Last month, a judge declined to sanction Zofran manufacturer GlaxoSmithKline (GSK) over claims it recently engaged in “covert lobbying” of the U.S. Food and Drug Administration (FDA), as Law360 reported.

The decision came after attorneys for the more than 500 families suing GSK claimed the pharmaceutical giant hid a November 2019 phone call with the FDA from the plaintiffs. 

In finding for GSK, U.S. District Judge F. Dennis Saylor IV agreed that the corporation’s disclosure of the FDA call had been “more sluggish than ideal,” but he maintained that FDA rules appear to allow such communications even in the midst of ongoing litigation, according to Law360.

“Because I see no violations, I see no reason to impose or even consider a sanction,” Saylor said.

More than 500 cases are pending against GlaxoSmithKline, claiming the drugmaker aggressively marketed Zofran to pregnant women without informing them of the potential risk of birth defects.

Saylor further declined to approve “the fairly extreme sanction of the preclusion of an entire legal theory” that the plaintiffs’ attorneys had pushed for.

The legal theory at issue was whether GSK could move forward with a preemptive defense. This defense, according to attorneys for GSK, hinges on the theory that Zofran is safe to use during pregnancy because the FDA has repeatedly declined to add a birth defect warning to Zofran’s label.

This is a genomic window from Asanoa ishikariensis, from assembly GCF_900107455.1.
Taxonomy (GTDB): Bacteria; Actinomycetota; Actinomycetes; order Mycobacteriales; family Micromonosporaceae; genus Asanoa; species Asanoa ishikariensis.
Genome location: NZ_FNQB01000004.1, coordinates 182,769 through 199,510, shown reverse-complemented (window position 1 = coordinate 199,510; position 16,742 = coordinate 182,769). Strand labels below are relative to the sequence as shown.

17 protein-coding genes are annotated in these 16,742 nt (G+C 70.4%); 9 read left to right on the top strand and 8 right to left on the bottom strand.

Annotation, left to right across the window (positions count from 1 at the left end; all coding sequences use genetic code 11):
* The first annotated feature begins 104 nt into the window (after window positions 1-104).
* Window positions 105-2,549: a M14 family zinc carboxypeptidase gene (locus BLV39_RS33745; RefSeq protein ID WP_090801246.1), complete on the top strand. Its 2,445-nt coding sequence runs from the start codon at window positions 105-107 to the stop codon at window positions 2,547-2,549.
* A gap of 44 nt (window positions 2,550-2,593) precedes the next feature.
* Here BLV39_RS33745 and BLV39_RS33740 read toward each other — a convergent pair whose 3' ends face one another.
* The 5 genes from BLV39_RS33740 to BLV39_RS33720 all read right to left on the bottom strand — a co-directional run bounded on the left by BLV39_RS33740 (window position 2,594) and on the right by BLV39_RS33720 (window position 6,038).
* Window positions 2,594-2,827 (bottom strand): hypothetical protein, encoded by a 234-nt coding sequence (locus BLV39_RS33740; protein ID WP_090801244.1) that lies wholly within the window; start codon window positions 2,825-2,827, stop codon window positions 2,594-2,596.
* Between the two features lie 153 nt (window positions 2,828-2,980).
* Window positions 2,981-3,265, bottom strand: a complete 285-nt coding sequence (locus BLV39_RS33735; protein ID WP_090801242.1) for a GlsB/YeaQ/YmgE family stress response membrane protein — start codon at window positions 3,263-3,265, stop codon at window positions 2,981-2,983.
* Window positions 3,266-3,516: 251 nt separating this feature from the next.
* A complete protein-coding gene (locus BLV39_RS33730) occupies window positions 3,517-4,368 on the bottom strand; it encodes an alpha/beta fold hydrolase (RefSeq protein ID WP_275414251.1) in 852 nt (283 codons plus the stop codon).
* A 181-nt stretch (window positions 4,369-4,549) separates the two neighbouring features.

According to Law360, the cases should be heard by a judge, rather than a jury, based on the FDA’s record of backing the safety of Zofran and a pivotal Supreme Court decision.

No warning label, says FDA

Zofran has been prescribed to treat nausea in cancer patients for decades. It wasn’t until 2010 that the FDA realized that doctors were prescribing Zofran to a significant number of pregnant women to relieve morning sickness — an off-label use. That year, the agency asked GSK for supplemental information on Zofran’s use in pregnancy, per Wolters Kluwar

GSK provided safety data, and the FDA didn’t require labeling changes to Zofran. Then in 2015, after Novartis bought the rights to Zofran from GSK, it submitted a new proposal asking the FDA to add a warning label to Zofran. The proposed label would have advised pregnant women not to take Zofran due to the risk of birth defects. The FDA again rejected a warning.

Because of this record of repeated rejections, GSK argues that the lawsuits over Zofran fall under the Supreme Court decision Merck v. Albrecht, meaning the cases shouldn’t be heard by a jury. That high court ruling holds that judges bear the responsibility for interpreting FDA rules on warning labels.

First Zofran trial this spring

Judge Saylor has stated that although "this preemption issue out there . . . could conceivably be a showstopper," he has scheduled the first bellwether trial in case the preemption defense fails.

“We are in year five of this litigation,” Saylor said. “Let's impanel a jury and get going on case one.”

GSK has received more than 200 complaints of Zofran-related birth defects, according to court filings by the plaintiffs. In 2012, after a sweeping investigation by the U.S. Department of Justice, GSK paid $3 billion in penalties and pleaded to criminal charges for off-label promotion of Zofran.